I am not sure I have ever thrown such a straight shot with a disc in this speed class.
I’ve had the most success with the Wave by simply throwing it on a flat release and letting the disc naturally do its thing. And its natural thing is to go very, very straight, with a small fade at the end. For a long way.
Case in point: On the first full round I used the Wave, I stepped up to Hole 14 at Kit Carson Park in Escondido and prepared to send the disc down through the double mandatory a couple hundred feet off the tee. The gap is plenty wide, so I wasn’t really worried about missing my line, but sometimes an understable disc can turn a bit early and sail wide left.
The Wave was having none of that. In fact, I am not sure I have ever thrown such a straight shot with a disc in this speed class. I’d estimate the Wave moved no more than five feet to the left or right on its entire line, and it ended up roughly 340 feet from the tee.
Cool buzz, indeed.
The Wave can handle a similar straight line when thrown on a very slight hyzer release. In this case, it will flip to flat, ride a frozen rope, then fade at the end. This is one of my favorite lines to throw, but due to the disc’s higher speed and sharper rim, more precision is required to execute it. On the times where I did not have the angle dialed in correctly, the Wave would hold the hyzer line, still covering plenty of ground.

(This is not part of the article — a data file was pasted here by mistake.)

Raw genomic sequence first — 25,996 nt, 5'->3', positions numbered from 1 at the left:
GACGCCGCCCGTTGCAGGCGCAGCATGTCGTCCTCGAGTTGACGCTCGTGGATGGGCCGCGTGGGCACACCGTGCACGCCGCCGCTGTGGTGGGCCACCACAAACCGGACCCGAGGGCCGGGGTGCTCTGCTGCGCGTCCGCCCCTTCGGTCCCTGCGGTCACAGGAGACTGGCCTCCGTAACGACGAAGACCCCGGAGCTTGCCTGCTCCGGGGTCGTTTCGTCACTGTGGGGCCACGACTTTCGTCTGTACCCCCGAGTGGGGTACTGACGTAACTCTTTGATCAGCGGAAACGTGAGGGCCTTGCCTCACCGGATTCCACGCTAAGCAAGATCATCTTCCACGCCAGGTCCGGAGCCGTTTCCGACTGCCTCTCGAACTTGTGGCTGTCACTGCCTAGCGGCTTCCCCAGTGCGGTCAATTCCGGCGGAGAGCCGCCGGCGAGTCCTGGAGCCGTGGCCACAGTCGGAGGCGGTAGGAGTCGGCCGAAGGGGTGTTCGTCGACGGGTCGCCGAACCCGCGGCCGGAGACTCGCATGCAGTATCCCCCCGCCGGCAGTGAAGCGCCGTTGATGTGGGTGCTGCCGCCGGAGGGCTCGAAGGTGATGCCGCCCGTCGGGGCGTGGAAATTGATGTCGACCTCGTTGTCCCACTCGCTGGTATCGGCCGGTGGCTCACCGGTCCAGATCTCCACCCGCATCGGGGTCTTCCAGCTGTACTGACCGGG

This same required precision is something I struggled with on anhyzer releases, as well. Not enough anhyzer, and the Wave would flex out early. Too much, and I got early cut rolls. I don’t attribute this to the disc, but more to my ability level and consistency with throwing high speed discs. Indeed, when I did get the anhyzer release down, the Wave held it all the way to the ground with pronounced distance.
On the whole, then, the Wave is a versatile, long distance mold that a noodle arm can use to his or her advantage. Like MVP states in the company’s description of the mold, this is a disc that will be excellent to bag in multiple weights. A heavy one, like my tester, can be used for hyzer lines and flat releases. Drop down about 10 grams or so, and I imagine the flip-to-flats and turnovers will require less precision and yield more distance on average. It does need a healthy hyzer angle to battle any wind, though, so if that isn’t your game you’ll want to throw something more overstable when the weather turns.
But for sunny California days like Spicoli was privy to on the regular, the Wave is a perfect ten. Catch it in stores today.
Connect with MVP Disc Sports to learn more about the Wave, as well as the brand’s other offerings:
MVP Wave Facebook Giveaway
Want to catch your own tasty Wave? Here’s all you have to do:
1) LIKE Noodle Arm Disc Golf.
2) LIKE MVP Disc Sports.
3) LIKE and COMMENT on the pinned post for this review at the Noodle Arm Disc Golf page. If you want to SHARE it, too, that results in good karma.
The contest will run until Wednesday, July 1 at 9 p.m. PDT, when a random winner will be chosen. Good luck!
Steve Hill is a Southern California-based disc golfer who doesn’t throw very far. Follow him on Twitter @NoodleArmDG.